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Cell Immunol. 2007 Jul;248(1):12-7. Epub 2007 Oct 24.

T cell recognition and immunity in the fetus and mother.

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  • 1Transplantation Biology Program, Mayo Clinic College of Medicine, Medical Sciences Building 2-66, 200 1st St SW, Rochester, MN 55905, USA.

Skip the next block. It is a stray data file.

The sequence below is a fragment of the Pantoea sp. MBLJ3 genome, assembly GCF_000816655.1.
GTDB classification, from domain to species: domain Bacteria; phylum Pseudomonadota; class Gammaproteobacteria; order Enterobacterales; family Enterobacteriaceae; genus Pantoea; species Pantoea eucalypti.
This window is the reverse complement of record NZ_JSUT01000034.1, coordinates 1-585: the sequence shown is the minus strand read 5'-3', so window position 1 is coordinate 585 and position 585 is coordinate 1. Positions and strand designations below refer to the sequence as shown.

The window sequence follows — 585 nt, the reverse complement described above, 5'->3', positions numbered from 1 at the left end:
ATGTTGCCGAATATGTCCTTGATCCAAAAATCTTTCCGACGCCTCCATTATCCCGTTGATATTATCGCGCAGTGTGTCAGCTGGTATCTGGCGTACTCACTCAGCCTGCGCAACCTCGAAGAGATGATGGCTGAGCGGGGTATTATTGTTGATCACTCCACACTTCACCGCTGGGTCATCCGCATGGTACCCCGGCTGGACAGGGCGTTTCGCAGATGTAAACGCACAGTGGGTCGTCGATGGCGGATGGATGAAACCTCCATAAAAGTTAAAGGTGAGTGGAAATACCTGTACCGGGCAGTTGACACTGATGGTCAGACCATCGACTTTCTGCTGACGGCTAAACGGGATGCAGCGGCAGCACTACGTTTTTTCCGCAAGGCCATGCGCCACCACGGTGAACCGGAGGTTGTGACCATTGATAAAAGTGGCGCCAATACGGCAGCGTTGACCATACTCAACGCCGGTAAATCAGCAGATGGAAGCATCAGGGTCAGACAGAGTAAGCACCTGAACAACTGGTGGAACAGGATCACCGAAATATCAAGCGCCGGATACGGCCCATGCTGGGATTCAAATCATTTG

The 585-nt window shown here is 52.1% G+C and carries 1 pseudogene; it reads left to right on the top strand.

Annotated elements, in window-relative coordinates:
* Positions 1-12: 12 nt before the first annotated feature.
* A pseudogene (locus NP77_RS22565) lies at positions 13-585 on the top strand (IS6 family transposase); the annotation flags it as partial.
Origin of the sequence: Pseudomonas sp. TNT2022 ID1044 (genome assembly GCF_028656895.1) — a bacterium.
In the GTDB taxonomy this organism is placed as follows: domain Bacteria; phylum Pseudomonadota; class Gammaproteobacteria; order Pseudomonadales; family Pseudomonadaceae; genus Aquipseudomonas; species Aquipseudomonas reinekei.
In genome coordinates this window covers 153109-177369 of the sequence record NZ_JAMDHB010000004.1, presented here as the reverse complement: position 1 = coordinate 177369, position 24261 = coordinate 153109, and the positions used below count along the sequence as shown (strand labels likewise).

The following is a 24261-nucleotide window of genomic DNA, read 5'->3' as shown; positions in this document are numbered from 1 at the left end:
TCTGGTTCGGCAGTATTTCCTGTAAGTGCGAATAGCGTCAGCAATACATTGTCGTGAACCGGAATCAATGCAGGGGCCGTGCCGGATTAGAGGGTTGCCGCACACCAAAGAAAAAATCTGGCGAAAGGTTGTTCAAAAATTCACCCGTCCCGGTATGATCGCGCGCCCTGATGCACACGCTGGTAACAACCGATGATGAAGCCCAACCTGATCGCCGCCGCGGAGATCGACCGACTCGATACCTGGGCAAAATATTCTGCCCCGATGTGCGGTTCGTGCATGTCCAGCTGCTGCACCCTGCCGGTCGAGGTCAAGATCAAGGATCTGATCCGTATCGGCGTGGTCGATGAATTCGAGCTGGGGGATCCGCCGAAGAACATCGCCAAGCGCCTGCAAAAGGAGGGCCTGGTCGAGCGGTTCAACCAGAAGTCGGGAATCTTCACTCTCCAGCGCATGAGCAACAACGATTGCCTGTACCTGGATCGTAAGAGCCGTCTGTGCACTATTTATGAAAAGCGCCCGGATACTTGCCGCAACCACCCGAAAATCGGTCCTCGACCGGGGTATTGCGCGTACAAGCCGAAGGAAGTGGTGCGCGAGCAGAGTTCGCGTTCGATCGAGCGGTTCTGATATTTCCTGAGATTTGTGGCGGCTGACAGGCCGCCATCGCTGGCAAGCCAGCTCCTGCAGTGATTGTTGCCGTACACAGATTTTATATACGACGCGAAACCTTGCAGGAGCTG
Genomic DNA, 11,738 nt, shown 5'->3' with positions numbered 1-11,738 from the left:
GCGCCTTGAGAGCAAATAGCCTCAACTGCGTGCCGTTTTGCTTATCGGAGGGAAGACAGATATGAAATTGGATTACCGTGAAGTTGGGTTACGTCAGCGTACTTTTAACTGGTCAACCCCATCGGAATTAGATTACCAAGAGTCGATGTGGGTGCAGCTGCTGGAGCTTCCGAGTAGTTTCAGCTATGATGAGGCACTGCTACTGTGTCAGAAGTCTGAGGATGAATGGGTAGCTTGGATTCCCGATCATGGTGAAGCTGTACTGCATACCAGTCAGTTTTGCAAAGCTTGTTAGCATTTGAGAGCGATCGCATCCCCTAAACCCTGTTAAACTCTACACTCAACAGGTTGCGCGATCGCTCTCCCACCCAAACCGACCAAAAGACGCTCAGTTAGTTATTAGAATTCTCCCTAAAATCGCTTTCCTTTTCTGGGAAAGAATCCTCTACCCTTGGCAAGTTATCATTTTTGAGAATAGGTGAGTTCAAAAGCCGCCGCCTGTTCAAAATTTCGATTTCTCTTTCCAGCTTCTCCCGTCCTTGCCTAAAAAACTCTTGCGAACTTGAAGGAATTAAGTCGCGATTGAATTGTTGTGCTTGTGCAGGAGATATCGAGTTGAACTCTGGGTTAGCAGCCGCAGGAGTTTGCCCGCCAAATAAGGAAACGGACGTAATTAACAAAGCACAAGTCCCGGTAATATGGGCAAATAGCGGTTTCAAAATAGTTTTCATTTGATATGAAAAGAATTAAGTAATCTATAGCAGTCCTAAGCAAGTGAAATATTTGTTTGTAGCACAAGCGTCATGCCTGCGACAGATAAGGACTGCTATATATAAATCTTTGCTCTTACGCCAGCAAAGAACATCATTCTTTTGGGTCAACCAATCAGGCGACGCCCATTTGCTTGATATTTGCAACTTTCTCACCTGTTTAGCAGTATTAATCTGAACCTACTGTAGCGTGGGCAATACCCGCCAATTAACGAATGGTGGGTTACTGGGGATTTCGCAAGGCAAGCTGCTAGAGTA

All multi-cellular organisms protect themselves from invasion by allogeneic organisms and cells by mounting immune responses. While protective, allogeneic immune responses present a threat to successful reproduction in eutherian mammals in which the maternal immune system is exposed to the semi-allogeneic fetus. Thus, successful reproduction in eutherian mammals depends on mechanisms that control the potentially hostile maternal immune system without hindering immune responses to potentially deadly infectious organisms. Three general mechanisms have been proposed to explain successful reproduction in mammals: (i) the formation of an anatomical barrier between mother and fetus; (ii) expression of allogeneic antigens at a very low level by the fetus; and (iii) hindrance of the maternal immune system responding to fetal antigens. These mechanisms explain in part how the fetus evades the maternal immune system; however, they do not explain fully the survival of the fetus. We hypothesize that site-specific immune suppression may play an important role in successful eutherian reproduction in conjunction with other mechanisms. Site-specific immune suppression at the fetal-maternal interface would protect the fetus while allowing peripheral maternal immune responses to continue unabated.

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